We, as Airmen, embrace the notion that the Air Force is a combatant organization; the warrior philosophy abounds. The creed displays our warfighting ethos. Having a warfighting ethos is part of the Air Force’s soul, its makeup. It is woven into every flag draped upon an Airman’s coffin, it is present in every 21 gun salute performed at an Air Force funeral and it is displayed in every “missing man” formation flown by an Air Force aircraft. Our role in the fight is not simply support and the creed details this point. Airmen are spilling blood, sweat, and tears, and it comes at a great price. The creed captures our contribution to the overall security of this nation and our importance in the fight. It outlines my acceptance to bear the responsibility of upholding a legacy of valor while simultaneously forging a way ahead for others to follow.

The Airman’s Creed encapsulates what it means to be an Airman, to have pride in service and instills ownership of a warrior organization. This creed is about our people and a military service that is fundamentally different than any other service. The Airman’s Creed is about who we are, where we’ve come from and where we are going. It is about the pride we have as Airmen. It represents our word to remain dedicated to the American people as we have for many years. It is our word to stand by them and protect them no matter the cost. It is our word to do what is right. And after all, our word is our bond!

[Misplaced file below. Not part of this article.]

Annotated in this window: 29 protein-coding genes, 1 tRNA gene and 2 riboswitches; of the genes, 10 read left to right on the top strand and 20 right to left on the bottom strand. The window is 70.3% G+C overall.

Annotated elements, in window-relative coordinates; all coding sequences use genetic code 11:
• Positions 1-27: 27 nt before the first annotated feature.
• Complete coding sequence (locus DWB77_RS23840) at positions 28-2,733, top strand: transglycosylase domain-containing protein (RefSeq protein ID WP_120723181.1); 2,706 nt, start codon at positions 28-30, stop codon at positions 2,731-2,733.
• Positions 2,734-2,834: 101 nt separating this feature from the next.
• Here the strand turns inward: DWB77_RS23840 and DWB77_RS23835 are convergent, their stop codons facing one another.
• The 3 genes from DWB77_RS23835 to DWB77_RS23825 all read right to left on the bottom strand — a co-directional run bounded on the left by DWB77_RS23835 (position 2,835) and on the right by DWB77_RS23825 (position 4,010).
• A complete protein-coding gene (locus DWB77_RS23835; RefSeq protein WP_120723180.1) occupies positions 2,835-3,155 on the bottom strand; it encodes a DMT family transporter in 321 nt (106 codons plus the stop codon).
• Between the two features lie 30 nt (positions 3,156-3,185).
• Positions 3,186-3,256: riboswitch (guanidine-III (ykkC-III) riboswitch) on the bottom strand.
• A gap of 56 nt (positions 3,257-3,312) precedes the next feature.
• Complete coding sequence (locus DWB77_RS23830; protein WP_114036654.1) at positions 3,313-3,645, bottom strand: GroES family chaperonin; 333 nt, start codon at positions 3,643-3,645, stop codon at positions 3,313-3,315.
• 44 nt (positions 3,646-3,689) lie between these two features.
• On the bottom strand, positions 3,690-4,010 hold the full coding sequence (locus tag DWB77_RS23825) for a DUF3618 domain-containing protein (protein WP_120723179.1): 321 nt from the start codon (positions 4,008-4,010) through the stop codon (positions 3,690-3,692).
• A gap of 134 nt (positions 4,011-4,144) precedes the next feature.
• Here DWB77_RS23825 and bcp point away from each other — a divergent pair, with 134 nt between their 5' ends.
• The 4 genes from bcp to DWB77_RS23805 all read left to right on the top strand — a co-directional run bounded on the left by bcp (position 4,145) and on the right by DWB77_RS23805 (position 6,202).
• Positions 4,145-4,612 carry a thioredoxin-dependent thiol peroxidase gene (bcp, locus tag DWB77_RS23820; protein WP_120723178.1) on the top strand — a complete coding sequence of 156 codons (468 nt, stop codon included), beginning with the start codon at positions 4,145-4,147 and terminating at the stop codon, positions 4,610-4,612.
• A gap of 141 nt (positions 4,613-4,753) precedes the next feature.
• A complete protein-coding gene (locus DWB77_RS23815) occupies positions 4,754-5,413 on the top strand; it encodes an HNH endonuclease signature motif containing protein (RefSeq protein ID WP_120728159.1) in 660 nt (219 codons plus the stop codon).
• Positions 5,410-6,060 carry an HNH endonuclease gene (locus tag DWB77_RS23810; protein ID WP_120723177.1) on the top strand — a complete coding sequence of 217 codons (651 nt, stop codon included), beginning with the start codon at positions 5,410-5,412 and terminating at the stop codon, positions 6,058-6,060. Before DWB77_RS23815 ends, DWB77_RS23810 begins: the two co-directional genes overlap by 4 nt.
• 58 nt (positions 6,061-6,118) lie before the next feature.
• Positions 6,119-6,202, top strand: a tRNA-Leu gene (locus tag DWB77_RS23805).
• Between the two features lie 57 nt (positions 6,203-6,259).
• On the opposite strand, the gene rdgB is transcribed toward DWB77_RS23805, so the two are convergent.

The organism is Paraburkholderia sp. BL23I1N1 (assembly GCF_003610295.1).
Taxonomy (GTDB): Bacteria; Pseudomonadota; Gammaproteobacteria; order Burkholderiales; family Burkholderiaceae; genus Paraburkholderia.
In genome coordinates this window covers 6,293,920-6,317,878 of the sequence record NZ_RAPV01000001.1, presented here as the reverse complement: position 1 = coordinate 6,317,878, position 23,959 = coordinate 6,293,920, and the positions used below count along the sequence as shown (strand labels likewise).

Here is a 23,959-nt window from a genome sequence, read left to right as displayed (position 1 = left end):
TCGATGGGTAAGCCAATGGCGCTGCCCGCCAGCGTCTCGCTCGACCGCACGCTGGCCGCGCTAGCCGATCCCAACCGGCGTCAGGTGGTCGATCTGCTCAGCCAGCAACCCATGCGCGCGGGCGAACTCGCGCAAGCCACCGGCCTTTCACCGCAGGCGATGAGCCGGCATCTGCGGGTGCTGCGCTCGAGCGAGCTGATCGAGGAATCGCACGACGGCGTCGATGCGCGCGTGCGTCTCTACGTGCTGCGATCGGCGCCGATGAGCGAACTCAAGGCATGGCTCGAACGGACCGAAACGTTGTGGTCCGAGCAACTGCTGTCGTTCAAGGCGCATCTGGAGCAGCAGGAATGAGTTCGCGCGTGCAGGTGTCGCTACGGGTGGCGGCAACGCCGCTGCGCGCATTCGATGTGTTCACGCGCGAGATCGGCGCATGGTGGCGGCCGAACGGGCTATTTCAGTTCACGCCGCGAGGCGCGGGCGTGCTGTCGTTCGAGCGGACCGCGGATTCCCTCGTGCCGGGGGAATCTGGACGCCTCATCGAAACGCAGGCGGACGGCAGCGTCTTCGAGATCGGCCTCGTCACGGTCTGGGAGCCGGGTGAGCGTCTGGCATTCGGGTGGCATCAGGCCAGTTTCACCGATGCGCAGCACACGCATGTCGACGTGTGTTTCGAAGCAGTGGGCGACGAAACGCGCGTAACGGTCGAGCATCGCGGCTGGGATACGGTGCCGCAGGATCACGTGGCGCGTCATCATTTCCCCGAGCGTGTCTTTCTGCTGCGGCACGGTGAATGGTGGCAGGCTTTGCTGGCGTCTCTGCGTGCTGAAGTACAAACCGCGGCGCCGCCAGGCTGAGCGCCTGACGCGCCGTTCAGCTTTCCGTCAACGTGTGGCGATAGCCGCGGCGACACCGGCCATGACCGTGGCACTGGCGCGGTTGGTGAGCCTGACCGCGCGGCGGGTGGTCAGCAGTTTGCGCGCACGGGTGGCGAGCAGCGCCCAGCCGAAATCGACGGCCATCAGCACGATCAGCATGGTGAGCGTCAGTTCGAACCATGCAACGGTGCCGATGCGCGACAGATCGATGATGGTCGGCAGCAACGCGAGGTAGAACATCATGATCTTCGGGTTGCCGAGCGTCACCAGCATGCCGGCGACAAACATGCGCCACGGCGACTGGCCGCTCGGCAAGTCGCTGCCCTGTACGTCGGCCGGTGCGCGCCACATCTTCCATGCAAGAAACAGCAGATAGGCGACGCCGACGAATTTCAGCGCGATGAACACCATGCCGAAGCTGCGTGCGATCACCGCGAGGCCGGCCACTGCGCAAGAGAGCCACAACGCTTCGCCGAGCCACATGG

All of this week's top headlines to your email every Friday.


 
 

 
Lockheed Martin photograph by Chad Bellay

F-16 test pilots hit the ‘road’ to help train USAFE pilots

Lockheed Martin photograph by Chad Bellay An F-16 from the 416th Flight Test Squadron parked at Nellis Air Force Base, Nev., during a Red Flag exercise in 2012. Two F-16 test pilots from the 416th Flight Test Squadron recently ...
 
 

Enlisted members interested in attache duty must apply by June